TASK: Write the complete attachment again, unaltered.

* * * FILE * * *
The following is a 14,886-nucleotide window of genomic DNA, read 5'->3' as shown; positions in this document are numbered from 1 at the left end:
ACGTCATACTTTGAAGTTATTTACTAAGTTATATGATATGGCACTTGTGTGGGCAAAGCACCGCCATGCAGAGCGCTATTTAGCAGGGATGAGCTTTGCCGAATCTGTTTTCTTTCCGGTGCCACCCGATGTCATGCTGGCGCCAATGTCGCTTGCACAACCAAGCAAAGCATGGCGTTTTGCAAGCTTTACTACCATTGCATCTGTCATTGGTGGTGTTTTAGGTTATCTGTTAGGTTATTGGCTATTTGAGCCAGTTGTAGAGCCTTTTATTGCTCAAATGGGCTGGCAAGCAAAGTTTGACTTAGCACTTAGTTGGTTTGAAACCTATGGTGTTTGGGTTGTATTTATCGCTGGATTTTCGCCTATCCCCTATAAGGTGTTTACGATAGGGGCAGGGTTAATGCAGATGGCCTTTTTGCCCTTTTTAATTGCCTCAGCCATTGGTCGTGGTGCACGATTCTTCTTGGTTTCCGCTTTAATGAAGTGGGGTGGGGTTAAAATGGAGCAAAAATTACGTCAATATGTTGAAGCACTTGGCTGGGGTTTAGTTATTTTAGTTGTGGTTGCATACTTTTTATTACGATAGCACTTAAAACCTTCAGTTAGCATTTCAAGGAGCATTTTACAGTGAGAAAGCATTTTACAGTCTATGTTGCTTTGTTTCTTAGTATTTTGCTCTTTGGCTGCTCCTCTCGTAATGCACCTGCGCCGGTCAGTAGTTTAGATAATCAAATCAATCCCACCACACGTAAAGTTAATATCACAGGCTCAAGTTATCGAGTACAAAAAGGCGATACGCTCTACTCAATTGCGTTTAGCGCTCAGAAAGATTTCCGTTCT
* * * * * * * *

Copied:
The following is a 14,886-nucleotide window of genomic DNA, read 5'->3' as shown; positions in this document are numbered from 1 at the left end:
ACGTCATACTTTGAAGTTATTTACTAAGTTATATGATATGGCACTTGTGTGGGCAAAGCACCGCCATGCAGAGCGCTATTTAGCAGGGATGAGCTTTGCCGAATCTGTTTTCTTTCCGGTGCCACCCGATGTCATGCTGGCGCCAATGTCGCTTGCACAACCAAGCAAAGCATGGCGTTTTGCAAGCTTTACTACCATTGCATCTGTCATTGGTGGTGTTTTAGGTTATCTGTTAGGTTATTGGCTATTTGAGCCAGTTGTAGAGCCTTTTATTGCTCAAATGGGCTGGCAAGCAAAGTTTGACTTAGCACTTAGTTGGTTTGAAACCTATGGTGTTTGGGTTGTATTTATCGCTGGATTTTCGCCTATCCCCTATAAGGTGTTTACGATAGGGGCAGGGTTAATGCAGATGGCCTTTTTGCCCTTTTTAATTGCCTCAGCCATTGGTCGTGGTGCACGATTCTTCTTGGTTTCCGCTTTAATGAAGTGGGGTGGGGTTAAAATGGAGCAAAAATTACGTCAATATGTTGAAGCACTTGGCTGGGGTTTAGTTATTTTAGTTGTGGTTGCATACTTTTTATTACGATAGCACTTAAAACCTTCAGTTAGCATTTCAAGGAGCATTTTACAGTGAGAAAGCATTTTACAGTCTATGTTGCTTTGTTTCTTAGTATTTTGCTCTTTGGCTGCTCCTCTCGTAATGCACCTGCGCCGGTCAGTAGTTTAGATAATCAAATCAATCCCACCACACGTAAAGTTAATATCACAGGCTCAAGTTATCGAGTACAAAAAGGCGATACGCTCTACTCAATTGCGTTTAGCGCTCAGAAAGATTTCCGTTCT